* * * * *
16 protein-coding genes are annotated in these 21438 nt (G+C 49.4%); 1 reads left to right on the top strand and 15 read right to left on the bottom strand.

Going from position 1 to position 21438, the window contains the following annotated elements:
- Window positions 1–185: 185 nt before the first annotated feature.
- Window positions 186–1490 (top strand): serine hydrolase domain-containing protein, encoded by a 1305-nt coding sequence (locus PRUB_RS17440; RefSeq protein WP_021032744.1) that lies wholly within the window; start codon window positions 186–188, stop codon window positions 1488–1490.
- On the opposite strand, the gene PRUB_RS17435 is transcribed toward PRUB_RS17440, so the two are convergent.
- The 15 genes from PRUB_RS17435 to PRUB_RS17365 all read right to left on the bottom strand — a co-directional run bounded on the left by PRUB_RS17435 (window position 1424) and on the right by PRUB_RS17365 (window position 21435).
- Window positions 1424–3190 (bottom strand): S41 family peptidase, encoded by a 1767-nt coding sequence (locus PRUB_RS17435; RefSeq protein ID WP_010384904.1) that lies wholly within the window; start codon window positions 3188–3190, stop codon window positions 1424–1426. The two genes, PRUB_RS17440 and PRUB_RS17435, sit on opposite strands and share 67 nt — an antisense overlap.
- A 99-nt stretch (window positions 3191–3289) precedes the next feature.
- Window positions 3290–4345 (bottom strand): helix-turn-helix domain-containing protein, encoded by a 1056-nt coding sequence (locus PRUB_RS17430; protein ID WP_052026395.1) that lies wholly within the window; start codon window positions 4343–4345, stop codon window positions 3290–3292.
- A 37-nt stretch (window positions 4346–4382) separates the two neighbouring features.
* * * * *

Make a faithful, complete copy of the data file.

16 protein-coding genes are annotated in these 21438 nt (G+C 49.4%); 1 reads left to right on the top strand and 15 read right to left on the bottom strand.

Going from position 1 to position 21438, the window contains the following annotated elements:
- Window positions 1–185: 185 nt before the first annotated feature.
- Window positions 186–1490 (top strand): serine hydrolase domain-containing protein, encoded by a 1305-nt coding sequence (locus PRUB_RS17440; RefSeq protein WP_021032744.1) that lies wholly within the window; start codon window positions 186–188, stop codon window positions 1488–1490.
- On the opposite strand, the gene PRUB_RS17435 is transcribed toward PRUB_RS17440, so the two are convergent.
- The 15 genes from PRUB_RS17435 to PRUB_RS17365 all read right to left on the bottom strand — a co-directional run bounded on the left by PRUB_RS17435 (window position 1424) and on the right by PRUB_RS17365 (window position 21435).
- Window positions 1424–3190 (bottom strand): S41 family peptidase, encoded by a 1767-nt coding sequence (locus PRUB_RS17435; RefSeq protein ID WP_010384904.1) that lies wholly within the window; start codon window positions 3188–3190, stop codon window positions 1424–1426. The two genes, PRUB_RS17440 and PRUB_RS17435, sit on opposite strands and share 67 nt — an antisense overlap.
- A 99-nt stretch (window positions 3191–3289) precedes the next feature.
- Window positions 3290–4345 (bottom strand): helix-turn-helix domain-containing protein, encoded by a 1056-nt coding sequence (locus PRUB_RS17430; protein ID WP_052026395.1) that lies wholly within the window; start codon window positions 4343–4345, stop codon window positions 3290–3292.
- A 37-nt stretch (window positions 4346–4382) separates the two neighbouring features.